Dr. Sarah Alexander - ChildForum NZ

Women today can do any job, so why do we still see large numbers of women workers in childcare kindergarten and other early childhood services?

Answers to this question usually go along the lines of: “it’s a job that women are best suited to” and “what man would want to work with children anyway?”

Diversity and equal employment opportunity policies have opened the door for women in traditional male occupations and boardrooms, but have clearly not made as much as, even a scratch, to the stereotypes pervading early childcare work.

Just under 98 per cent of all staff working with children in any Ministry of Education licensed early childhood service are women – 24,788 females to 494 males.

The early childhood sector thus provides a strong example of occupational segregation which contributes to and helps to explain the gender pay gap in our society and acts to restrain the full utilisation of women’s and men’s talents across the economy.

No government or minister of education has done anything about it, the Ministry of Women’s Affairs has been unconcerned, and the Ministry of Education is still lazily brushing the teacher gender issue under the carpet.

A reporter for The Dominion Post recently questioned the Ministry of Education on its commitment to increasing male representation in early childhood teaching and was told that it would be sexist of it to have policy on improving gender diversity in early childhood teaching.

“It has been confirmed by the Human Rights Commission that we cannot discriminate through affirmative action or by providing scholarships on the basis of gender, because men are not a disadvantaged group,” the senior ministry official was quoted as saying.

I thought this was a rather strange reply, but wanted to learn more so I asked the senior official for a copy of the advice the ministry had received from the HRC. Instead, my request was put forward by the official to be considered under the Official Information Act and two months later and well outside the up to 20 working days allowed by the act, I received a reply.

The ministry replied that in actual fact it has no record of discussion with the HRC on this particular matter and that it checked with the HRC, which also has no record of having given advice.

This revelation could be seen as quite shocking, but it characterises the political stance that has been taken for a long time to preserve gender stereotypes and hence maintain early childhood education as a low paid and low status job.

Back in 2006 the Minister of Education Steve Maharey, was asked by a TVNZ Sunday programme reporter “does it bother you that there are so few men (in early childhood education)?”

The minister replied: “Yes, it does worry me. The recruitment material at the moment is overwhelmingly dominated by women because that is who is in the sector. What we have to do is re-present this sector in education as something that is a good place for men to go and that is what we are beginning to do. We are producing material now that portrays men in the setting”.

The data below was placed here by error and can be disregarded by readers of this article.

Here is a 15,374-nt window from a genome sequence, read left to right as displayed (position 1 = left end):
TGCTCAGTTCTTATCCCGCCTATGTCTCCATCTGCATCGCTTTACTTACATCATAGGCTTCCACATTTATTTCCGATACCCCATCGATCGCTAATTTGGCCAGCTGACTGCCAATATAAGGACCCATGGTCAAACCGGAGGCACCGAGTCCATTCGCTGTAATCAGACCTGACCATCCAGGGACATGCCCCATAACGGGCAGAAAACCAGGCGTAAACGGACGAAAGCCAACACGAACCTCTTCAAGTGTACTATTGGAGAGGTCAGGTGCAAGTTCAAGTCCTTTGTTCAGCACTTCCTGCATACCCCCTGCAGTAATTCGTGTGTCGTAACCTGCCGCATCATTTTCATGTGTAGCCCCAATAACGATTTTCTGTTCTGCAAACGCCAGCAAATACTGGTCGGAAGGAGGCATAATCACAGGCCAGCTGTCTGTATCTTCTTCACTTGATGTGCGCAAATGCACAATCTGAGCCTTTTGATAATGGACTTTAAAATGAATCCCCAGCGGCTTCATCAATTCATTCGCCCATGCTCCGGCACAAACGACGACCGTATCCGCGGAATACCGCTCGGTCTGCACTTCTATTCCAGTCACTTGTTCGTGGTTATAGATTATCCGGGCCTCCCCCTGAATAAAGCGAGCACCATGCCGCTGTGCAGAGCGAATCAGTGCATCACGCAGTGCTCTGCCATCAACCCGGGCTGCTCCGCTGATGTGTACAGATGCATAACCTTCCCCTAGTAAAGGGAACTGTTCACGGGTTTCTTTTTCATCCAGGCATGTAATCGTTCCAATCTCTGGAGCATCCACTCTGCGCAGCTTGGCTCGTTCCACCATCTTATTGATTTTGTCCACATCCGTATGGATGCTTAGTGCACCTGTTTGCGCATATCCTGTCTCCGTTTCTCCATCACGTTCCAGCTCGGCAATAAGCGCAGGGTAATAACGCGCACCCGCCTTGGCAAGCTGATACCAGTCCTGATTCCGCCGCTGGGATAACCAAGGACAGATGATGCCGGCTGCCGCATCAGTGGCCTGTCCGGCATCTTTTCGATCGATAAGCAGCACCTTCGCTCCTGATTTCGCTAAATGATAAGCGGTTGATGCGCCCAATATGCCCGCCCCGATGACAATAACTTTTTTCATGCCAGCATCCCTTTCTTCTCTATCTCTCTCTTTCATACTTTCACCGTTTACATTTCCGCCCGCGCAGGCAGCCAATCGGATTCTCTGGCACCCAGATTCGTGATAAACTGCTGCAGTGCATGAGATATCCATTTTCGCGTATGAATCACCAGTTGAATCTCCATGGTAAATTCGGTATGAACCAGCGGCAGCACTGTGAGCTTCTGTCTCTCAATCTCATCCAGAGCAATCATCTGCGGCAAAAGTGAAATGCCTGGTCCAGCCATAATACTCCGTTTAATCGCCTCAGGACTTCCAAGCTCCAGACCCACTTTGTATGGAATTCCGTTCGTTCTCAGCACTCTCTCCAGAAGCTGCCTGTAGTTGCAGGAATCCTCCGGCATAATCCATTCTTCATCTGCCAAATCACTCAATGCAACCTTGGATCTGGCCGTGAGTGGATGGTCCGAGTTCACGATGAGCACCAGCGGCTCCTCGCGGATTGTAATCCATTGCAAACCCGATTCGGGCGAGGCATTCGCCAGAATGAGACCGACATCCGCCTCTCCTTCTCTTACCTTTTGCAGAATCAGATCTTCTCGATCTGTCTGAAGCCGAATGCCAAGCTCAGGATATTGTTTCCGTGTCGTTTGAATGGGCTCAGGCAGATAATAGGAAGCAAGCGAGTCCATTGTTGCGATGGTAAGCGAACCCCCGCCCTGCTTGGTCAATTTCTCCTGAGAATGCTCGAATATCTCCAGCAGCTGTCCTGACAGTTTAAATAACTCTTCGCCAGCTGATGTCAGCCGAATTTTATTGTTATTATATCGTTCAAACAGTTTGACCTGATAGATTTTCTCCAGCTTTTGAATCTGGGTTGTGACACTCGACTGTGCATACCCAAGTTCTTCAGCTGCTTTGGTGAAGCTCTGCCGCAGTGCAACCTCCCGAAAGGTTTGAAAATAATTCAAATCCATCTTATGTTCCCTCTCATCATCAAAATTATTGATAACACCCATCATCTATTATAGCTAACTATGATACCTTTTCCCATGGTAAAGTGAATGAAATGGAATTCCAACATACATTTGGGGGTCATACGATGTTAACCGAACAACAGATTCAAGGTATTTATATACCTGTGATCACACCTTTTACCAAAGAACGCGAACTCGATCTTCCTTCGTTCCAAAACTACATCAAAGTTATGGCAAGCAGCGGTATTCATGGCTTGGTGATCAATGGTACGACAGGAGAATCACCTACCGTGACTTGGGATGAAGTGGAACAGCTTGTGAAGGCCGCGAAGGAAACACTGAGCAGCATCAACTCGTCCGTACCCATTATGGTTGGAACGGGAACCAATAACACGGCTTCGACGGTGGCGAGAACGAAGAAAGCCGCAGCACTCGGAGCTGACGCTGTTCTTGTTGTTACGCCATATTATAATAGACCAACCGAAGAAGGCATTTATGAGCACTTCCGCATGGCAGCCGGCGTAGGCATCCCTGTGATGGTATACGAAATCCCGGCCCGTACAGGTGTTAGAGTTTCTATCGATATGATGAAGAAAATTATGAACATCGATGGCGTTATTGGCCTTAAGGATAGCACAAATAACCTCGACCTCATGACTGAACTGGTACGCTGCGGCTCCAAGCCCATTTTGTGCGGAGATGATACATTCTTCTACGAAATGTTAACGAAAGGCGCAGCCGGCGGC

The reporter asked, “when are these DVDs coming out?”. The minister replied, “pretty much in the next month or so”. The reporter’s voice-over said to the viewer, “Well, that was not quite right, the minister said that six weeks ago and the ministry says the DVD won’t be out until the end of the year and yes there will be a few blokes but the ministry says this is not a male recruitment drive”.

In 2013 I wrote to the Minister of Education, Hekia Parata, and asked what she and the Government would be doing to address the issue of gender balance in the early childhood education workforce.

Parata in effect replied that she was unconcerned and would be doing nothing in saying thank you for the letter and only that the Government had set a target of getting 98 per cent of all children into early childhood education by 2016 and was focusing on that.

There is opportunity as we enter election year for opposition parties, if they have the courage, to really challenge and embarrass the government on this issue on behalf of women, men and children.

But really why can’t those holding office and officials providing advice see that the issue needs to be picked up?

It can’t be concern for child safety that is holding back change. The case that led to hysteria and much discrimination against men working with children, the Christchurch City Council centre case was over 20 years ago. Early childhood teachers today undergo police checks and there are rules and procedures in place in centres to mitigate risk.

A national survey of early childhood services and teacher educators by the ChildForum Early Childhood Network showed strong support for more male teachers in the sector. Not only was it perceived that a better gender balance would benefit children’s learning outcomes and the quality of early childhood education children receive, it would also improve staff team dynamics and bring in different perspectives.

Men are welcome in early childhood education and it is time for our political institutions and leaders to stop being resistant to putting in place policies and targets to improve gender diversity in the sector.

Dr Sarah Alexander is chief executive of ChildForum in NZ, a parent of 5 children, former early childhood teacher and university academic, and an internationally recognised expert on men in teaching.